The Medicinal Uses of Dried Rue

Dried rue has been utilized for its medicinal properties for centuries. While modern medicine has evolved, many traditional uses of rue still hold value today.

Traditional Remedies

Digestive Health

Rue has been used to alleviate digestive issues such as bloating and gas. Its bitter properties stimulate digestion and promote the production of gastric juices.


The herb’s anti-inflammatory properties make it useful for treating arthritis and other inflammatory conditions. Compresses made from dried rue can help reduce swelling and pain.


Rue’s antimicrobial properties have been employed to treat infections and wounds. It was often used in poultices and ointments to prevent infection.

Modern Applications

While the use of dried rue has declined in mainstream medicine, it remains a valuable herb in alternative and holistic healing practices.


Rue essential oil, derived from the dried leaves, is used in aromatherapy to relieve stress and anxiety.


In homeopathy, rue is used to treat a variety of conditions, including eye strain, varicose veins, and menstrual cramps.

The Culinary Uses of Dried Rue

Dried rue is not only valued for its medicinal properties but also for its role in culinary traditions.

Traditional Dishes

Mediterranean Cuisine

In the Mediterranean region, dried rue is used sparingly as a seasoning in various dishes. Its strong flavor complements meats, stews, and sauces.

Ethiopian Cooking

In Ethiopia, rue is an essential ingredient in the traditional coffee ceremony. Dried rue leaves are added to coffee to impart a unique flavor and aroma.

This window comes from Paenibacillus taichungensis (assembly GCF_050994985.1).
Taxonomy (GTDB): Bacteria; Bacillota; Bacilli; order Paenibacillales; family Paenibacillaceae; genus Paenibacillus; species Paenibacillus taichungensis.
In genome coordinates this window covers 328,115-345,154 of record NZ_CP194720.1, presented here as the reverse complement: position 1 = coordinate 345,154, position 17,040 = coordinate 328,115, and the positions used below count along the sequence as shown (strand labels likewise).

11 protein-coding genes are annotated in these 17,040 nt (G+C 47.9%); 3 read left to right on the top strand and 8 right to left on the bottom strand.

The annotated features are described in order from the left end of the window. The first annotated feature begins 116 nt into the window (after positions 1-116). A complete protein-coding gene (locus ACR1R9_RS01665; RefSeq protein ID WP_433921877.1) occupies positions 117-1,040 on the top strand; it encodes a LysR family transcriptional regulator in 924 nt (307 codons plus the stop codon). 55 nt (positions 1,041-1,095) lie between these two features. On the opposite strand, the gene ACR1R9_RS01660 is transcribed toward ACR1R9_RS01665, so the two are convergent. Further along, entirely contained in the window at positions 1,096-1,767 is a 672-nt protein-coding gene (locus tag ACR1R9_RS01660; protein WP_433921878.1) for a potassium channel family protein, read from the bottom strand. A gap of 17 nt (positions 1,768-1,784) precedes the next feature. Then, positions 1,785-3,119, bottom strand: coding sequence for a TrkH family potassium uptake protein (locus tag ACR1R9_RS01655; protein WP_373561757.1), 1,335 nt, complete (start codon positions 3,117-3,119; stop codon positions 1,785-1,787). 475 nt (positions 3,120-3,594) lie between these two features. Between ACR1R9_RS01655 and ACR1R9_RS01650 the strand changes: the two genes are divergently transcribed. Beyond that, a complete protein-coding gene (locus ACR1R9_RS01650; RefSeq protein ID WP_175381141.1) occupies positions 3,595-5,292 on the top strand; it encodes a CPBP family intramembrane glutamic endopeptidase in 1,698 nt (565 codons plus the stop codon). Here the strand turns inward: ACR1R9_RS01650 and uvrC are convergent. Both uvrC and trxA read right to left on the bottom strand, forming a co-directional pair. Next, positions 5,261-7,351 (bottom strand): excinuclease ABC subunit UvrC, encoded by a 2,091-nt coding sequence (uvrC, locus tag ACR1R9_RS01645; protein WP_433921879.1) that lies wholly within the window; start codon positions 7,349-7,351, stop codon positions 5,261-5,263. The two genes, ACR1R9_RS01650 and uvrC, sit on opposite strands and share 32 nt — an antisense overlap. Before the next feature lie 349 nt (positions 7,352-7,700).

Modern Culinary Uses

While not as common in modern cuisine, dried rue is still appreciated by chefs who seek to incorporate traditional flavors into their dishes.

Herbal Infusions

Rue can be used to make herbal teas and infusions. When used in moderation, it adds a distinctive taste that pairs well with honey and lemon.

Flavored Oils and Vinegars

Infusing oils and vinegars with dried rue creates flavorful condiments that can be used in salads and marinades.

Growing and Drying Rue

Cultivating Rue

Growing rue is relatively easy, making it a popular herb for home gardens.

Climate and Soil

Rue thrives in well-drained soil and prefers full sun. It is drought-resistant and can withstand a variety of climates.


Rue can be grown from seeds or cuttings. It is a hardy plant that requires minimal care.

Drying and Storing Rue

Once harvested, rue can be dried and stored for later use.

Drying Process

To dry rue, hang the stems upside down in a dark, well-ventilated area. Once the leaves are dry and brittle, they can be removed from the stems and stored in airtight containers.

Storage Tips

Keep dried rue in a cool, dry place away from direct sunlight. Properly stored, dried rue can retain its properties for up to a year.

Final Thoughts

Dried rue, with its rich history and folklore, remains a fascinating and valuable herb. From ancient civilizations to modern times, its medicinal, culinary, and spiritual uses have left an indelible mark on various cultures. Whether you are a history enthusiast, a culinary adventurer, or someone interested in herbal medicine, dried rue offers a unique glimpse into the past and continues to be a source of intrigue and benefit today